The last time LeBron James left a team, it didn’t turn out so well. The Miami Heat managed to bounce back better than some expected them to from his decision. This doesn’t look like a championship team anymore, but the Eastern conference is wide open, and it seems like under the circumstances, they did a pretty good job in bringing in some new faces while being able to keep things intact, even if it cost them too much money.
The Cleveland Cavaliers never really recovered from James leaving in 2010. They didn’t win a championship with him, but when James arrived in 2003, he was coming after five consecutive seasons with a playoff appearance. He was a breath of fresh air, and someone who revived a franchise that seemed to peak in the early 90’s and didn’t have a lot of hope going forward except for that lottery ball to fall their way.
James comes back in a similar position. Kyrie Irving and a handful of other moves and additions made by the Cavs since the first Decision didn’t pan out. Instead of gradually building slowly to become a playoff team and a force in the East, the Cavs got stuck in whirlwind of bad decisions that didn’t seem to be progressing the franchise anywhere. Now they have four number one draft picks who might play together in the same lineup. There’s more than one reason to smile again.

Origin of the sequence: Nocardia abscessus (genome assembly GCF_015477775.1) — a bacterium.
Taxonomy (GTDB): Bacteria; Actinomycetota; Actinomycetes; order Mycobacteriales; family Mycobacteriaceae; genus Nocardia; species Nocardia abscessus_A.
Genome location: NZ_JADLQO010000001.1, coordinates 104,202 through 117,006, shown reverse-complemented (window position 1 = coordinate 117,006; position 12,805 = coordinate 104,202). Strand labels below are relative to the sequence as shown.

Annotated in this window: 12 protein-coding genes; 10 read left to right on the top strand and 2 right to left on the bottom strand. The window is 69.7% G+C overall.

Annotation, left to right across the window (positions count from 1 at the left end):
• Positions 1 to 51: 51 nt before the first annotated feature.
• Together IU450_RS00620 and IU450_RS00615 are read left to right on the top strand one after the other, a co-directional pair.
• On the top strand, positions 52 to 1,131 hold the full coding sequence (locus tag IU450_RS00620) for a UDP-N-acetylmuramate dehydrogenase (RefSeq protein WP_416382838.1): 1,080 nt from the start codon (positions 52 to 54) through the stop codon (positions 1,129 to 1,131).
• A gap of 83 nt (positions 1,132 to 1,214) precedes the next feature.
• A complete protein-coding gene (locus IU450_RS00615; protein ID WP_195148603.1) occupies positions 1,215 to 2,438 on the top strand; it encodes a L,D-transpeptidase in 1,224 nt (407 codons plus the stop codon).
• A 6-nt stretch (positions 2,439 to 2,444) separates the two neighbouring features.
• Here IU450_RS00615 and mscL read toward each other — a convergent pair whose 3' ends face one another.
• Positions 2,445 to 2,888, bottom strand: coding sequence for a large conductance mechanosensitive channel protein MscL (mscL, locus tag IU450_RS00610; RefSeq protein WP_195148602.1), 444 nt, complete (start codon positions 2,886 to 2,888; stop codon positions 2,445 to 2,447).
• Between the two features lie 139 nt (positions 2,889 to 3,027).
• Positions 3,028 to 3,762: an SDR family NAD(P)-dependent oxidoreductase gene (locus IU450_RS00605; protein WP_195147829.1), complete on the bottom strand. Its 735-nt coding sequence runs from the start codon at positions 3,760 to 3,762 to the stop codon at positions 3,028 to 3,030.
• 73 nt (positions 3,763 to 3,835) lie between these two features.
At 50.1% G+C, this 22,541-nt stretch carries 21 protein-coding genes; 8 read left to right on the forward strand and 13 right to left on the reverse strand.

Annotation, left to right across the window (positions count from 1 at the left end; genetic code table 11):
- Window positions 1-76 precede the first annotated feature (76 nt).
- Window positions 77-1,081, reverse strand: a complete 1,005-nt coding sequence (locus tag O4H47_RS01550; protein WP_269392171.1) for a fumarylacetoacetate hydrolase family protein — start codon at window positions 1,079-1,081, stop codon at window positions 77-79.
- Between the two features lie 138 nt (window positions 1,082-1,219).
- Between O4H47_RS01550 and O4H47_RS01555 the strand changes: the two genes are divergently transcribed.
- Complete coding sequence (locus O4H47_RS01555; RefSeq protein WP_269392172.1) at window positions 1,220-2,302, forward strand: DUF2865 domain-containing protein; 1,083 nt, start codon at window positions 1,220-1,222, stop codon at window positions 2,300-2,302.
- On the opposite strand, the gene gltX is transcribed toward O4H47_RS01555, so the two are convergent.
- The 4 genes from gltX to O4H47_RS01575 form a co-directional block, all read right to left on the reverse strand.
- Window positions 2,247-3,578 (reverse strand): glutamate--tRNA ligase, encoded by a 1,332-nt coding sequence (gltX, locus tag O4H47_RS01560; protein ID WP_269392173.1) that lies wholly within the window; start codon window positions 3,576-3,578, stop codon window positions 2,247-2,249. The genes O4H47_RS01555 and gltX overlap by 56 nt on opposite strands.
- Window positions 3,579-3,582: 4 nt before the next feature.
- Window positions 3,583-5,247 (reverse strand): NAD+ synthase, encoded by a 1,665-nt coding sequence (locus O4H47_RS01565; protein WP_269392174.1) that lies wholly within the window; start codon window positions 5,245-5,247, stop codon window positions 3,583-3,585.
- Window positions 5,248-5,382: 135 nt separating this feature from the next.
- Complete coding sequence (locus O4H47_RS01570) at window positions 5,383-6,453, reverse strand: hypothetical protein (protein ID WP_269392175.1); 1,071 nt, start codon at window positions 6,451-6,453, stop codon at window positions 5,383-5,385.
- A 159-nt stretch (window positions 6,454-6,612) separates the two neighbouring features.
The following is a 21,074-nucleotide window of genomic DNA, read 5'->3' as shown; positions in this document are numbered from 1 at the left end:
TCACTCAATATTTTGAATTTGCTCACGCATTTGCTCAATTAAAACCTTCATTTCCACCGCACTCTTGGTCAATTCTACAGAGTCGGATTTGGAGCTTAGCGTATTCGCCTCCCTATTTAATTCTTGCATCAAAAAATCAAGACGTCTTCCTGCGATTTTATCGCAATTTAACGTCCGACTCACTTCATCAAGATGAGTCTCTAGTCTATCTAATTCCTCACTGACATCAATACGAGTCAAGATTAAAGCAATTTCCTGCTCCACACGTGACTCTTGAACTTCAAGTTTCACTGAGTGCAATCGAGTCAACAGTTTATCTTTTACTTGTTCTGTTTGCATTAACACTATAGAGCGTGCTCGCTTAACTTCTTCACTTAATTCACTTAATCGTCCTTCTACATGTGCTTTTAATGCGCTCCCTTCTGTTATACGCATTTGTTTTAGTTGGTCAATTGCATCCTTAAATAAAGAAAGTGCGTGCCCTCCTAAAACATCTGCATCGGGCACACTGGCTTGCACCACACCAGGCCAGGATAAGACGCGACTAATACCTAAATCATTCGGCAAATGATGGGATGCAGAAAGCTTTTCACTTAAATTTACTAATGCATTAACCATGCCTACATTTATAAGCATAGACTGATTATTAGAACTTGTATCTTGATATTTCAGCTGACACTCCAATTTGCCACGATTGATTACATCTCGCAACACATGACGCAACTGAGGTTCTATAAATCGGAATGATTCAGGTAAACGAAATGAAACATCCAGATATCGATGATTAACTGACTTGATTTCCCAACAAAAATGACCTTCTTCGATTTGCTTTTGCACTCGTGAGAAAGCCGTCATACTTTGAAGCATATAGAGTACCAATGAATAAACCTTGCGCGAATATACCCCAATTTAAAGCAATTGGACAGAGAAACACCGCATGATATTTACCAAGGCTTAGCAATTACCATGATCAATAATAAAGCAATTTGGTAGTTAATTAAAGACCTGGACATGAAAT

The Heat were never in that situation. This is a franchise that won a championship before James arrived, and didn’t need him saving it. He simply helped lift them from mediocrity into the upper echelon of the NBA, and two titles as well. Yet his departure, which some thought would cause a chain reaction that would force Pat Riley to start from scratch, hasn’t exactly devastated the foundations of this team, which despite the media perception doesn’t begin and end with the guy who was wearing #6 for four seasons.
So what are the expectations for the Heat? Realistically? Dwyane Wade will sign, and the Heat will find themselves with a team that’s go to guy is Chris Bosh, with Luol Deng as a reliable small forward who can plug in for plenty of minutes and contribute on both ends of the floor. There are still some depth issues, and no one is really happy about Mario Chalmers being the starting point guard again. Still, the Heat are a playoff team and more as long as injuries, something you can’t predict but can expect when you have a old team, don’t get in the way.
Things could have been a lot worse for the Heat. Time will tell if signing Chris Bosh to such a massive contract was a wise decision, or something that will cripple their cap space for years to come. Pat Riley wanted continuity. Retooling, not rebuilding, something he mentioned more than once. He got his wish. This is a Miami Heat team that’s different but with enough similarities to the previous version. It won’t be as flashy or good, but it’s far from the disastrous expectations some had for the day after LeBron James left.